Focused on cross-species communication Creative fields include interactive bioart, robotics, and 3D animation
Maximum Frustration Compressor, Ken Rinaldo
"Maximum Frustration Compressor" is a real-time clock for the Global Warming Index (GWI) connected to a Trompe-L'œil 3D printed device of an experimental cold fusion reactor. The image features a clock dial connected to a stepper motor, which rotates irregularly as the Global Warming Index rises, symbolizing the unstable weather Earth is experiencing. If the dial on this 3D print stops its irregular rotation, it indicates that global warming is not intensifying. The word "Frustration" in the title refers to the fact that solar, wind, geothermal, and wave energy have already provided real solutions for many of our energy needs, yet we continue to dream of supreme energy freedom, adopting carbon extraction policies such as fracking, coal mining, and oil refining, and continue to pollute our environment, with the clock's hand constantly rotating.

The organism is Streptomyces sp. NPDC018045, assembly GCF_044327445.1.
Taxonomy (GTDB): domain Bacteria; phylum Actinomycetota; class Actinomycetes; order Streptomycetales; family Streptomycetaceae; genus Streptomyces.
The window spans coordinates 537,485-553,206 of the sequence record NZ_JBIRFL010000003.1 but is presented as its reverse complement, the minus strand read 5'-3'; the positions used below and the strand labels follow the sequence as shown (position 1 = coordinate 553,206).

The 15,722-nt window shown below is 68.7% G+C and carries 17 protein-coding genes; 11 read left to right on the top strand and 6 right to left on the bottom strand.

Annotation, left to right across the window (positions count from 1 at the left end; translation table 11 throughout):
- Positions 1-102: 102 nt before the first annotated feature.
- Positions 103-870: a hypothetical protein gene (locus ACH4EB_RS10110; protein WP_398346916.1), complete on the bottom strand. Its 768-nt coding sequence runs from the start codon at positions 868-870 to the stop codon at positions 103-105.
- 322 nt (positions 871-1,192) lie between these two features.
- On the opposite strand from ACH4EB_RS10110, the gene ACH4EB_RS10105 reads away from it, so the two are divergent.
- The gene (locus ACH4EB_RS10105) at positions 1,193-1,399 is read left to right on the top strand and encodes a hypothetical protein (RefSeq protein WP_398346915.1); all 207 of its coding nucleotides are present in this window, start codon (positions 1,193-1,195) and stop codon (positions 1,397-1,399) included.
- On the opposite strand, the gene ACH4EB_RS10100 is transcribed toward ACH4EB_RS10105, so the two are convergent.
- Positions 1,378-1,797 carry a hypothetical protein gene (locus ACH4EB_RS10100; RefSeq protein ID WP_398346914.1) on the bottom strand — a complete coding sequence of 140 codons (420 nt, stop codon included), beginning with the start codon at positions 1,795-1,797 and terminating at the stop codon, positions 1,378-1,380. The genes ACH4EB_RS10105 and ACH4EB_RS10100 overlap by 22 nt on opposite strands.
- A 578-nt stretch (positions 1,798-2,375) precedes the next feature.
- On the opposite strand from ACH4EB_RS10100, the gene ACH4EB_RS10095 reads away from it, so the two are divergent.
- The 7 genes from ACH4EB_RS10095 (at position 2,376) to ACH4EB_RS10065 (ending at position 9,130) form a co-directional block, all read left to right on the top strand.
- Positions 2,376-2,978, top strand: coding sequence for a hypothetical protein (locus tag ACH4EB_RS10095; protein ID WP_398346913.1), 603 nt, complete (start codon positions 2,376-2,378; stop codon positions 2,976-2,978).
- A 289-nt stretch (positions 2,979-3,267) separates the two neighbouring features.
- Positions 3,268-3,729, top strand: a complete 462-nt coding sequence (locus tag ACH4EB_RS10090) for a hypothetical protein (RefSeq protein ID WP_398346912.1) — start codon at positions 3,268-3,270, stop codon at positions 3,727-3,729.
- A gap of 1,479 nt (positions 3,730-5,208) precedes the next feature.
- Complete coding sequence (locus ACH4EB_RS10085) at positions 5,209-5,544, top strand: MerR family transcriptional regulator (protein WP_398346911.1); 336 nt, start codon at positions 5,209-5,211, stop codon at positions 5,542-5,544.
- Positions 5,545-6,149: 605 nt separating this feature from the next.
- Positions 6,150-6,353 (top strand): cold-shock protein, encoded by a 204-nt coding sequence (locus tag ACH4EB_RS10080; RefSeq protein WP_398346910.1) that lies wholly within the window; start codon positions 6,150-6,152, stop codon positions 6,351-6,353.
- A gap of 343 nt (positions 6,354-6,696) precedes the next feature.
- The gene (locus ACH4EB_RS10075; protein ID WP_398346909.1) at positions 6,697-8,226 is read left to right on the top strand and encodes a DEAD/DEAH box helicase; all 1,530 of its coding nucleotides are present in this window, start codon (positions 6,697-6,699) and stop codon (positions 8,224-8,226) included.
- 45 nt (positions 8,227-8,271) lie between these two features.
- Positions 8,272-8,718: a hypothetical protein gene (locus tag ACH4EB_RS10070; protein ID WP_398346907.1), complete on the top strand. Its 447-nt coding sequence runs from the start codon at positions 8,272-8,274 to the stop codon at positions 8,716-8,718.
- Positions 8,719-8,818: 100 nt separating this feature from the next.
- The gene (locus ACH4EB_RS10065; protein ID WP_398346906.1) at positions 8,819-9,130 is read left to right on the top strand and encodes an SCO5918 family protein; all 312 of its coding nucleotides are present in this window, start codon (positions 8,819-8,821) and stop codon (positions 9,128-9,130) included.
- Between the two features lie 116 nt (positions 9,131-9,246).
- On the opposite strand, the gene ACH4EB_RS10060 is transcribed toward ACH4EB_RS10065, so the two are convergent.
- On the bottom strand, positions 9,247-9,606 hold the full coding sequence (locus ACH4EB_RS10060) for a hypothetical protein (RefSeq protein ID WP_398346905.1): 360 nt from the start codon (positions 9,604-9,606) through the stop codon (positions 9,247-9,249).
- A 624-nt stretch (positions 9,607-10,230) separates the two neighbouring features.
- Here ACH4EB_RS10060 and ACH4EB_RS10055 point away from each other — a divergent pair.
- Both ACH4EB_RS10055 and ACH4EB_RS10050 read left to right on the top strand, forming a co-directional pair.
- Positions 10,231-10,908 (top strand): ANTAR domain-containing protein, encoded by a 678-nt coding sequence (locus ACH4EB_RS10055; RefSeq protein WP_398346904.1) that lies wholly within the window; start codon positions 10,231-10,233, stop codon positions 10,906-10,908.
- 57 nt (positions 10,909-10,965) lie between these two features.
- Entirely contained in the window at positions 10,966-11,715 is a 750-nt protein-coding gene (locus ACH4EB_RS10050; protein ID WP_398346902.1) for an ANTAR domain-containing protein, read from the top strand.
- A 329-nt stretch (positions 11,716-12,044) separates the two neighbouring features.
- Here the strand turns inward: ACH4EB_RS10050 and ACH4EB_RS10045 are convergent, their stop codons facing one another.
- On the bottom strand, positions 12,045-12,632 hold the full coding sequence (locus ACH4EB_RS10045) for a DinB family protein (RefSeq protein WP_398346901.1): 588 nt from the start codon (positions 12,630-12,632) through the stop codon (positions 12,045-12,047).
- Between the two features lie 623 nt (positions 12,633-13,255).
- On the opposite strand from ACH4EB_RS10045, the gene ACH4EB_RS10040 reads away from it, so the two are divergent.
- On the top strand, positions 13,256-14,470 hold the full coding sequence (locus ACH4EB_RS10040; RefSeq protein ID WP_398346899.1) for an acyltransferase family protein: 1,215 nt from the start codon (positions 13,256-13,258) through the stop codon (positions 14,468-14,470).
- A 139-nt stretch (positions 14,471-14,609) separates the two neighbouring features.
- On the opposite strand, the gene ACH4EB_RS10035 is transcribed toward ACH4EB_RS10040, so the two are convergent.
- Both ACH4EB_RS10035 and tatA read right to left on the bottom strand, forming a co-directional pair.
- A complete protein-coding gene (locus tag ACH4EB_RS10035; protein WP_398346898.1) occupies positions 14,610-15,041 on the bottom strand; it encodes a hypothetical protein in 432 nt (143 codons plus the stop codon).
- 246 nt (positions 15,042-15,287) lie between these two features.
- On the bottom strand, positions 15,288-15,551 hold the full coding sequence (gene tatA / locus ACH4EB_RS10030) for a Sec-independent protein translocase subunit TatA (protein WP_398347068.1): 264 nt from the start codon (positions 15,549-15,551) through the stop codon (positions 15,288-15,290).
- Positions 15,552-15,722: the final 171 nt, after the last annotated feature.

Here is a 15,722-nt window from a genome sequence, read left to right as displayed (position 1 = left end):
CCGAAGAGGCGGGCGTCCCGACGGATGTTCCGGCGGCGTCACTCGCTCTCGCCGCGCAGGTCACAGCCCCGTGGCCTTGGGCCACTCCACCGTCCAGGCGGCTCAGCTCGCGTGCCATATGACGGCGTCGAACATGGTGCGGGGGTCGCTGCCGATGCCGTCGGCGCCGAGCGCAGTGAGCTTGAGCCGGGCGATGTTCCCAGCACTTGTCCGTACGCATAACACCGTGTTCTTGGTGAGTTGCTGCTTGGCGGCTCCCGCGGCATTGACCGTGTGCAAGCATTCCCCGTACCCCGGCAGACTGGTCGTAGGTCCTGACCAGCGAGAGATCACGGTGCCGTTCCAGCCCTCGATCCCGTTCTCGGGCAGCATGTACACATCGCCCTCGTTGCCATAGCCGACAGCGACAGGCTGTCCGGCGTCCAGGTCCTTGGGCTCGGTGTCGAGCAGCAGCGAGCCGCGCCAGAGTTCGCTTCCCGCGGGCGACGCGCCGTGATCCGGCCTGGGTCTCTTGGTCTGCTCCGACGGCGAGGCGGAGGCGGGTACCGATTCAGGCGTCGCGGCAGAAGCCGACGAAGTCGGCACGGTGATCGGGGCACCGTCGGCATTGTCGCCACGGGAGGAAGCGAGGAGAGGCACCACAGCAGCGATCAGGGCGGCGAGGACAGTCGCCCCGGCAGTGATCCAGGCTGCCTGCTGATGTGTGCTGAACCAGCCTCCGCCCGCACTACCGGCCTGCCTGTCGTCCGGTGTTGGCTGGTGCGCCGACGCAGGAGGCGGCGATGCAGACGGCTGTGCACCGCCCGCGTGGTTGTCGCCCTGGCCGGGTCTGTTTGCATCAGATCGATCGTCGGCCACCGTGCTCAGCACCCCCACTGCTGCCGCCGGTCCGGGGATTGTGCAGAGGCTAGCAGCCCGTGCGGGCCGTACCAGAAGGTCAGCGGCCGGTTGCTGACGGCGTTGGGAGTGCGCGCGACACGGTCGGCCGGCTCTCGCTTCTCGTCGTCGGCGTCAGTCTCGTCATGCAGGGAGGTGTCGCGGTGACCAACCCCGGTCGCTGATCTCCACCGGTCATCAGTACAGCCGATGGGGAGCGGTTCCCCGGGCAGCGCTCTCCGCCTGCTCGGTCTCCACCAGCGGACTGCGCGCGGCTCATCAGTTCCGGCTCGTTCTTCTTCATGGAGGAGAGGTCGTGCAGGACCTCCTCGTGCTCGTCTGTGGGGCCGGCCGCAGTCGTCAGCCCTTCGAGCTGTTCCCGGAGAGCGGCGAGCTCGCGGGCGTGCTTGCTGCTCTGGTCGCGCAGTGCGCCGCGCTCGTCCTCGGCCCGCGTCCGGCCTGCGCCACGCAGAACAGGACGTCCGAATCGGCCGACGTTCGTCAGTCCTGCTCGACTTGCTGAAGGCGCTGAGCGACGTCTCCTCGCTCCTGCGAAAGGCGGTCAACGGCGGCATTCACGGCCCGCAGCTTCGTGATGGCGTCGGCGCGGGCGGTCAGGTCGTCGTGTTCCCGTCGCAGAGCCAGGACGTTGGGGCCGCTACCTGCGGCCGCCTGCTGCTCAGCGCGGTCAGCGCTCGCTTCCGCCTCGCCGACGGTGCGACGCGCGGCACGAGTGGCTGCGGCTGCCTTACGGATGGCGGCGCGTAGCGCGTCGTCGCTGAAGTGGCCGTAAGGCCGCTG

Chow & Lin
Chow & Lin is an artist duo
Using statistics, mathematics, and computational techniques to address global issues
Equivalence - The Ecological Footprint of Fish, Chow and Lin (Images are slidable)
In this project, they work closely with scientists, fishery experts, fish farms, and local fishermen. Through research on fish growth cycles and breeding methods, they calculate that it takes 7.15 kg of trash fish to grow one kilogram of yellow croaker from fry to market size. The key image of the work is a mosaic portrait of a school of fish - three peculiar fish are placed at the center, surrounded by 4,136 small fish. The mosaic art structure is chosen to frame the complexity of the theme, as well as to satirically emphasize human's innate desire for order and balance.
All exhibited works in the third section.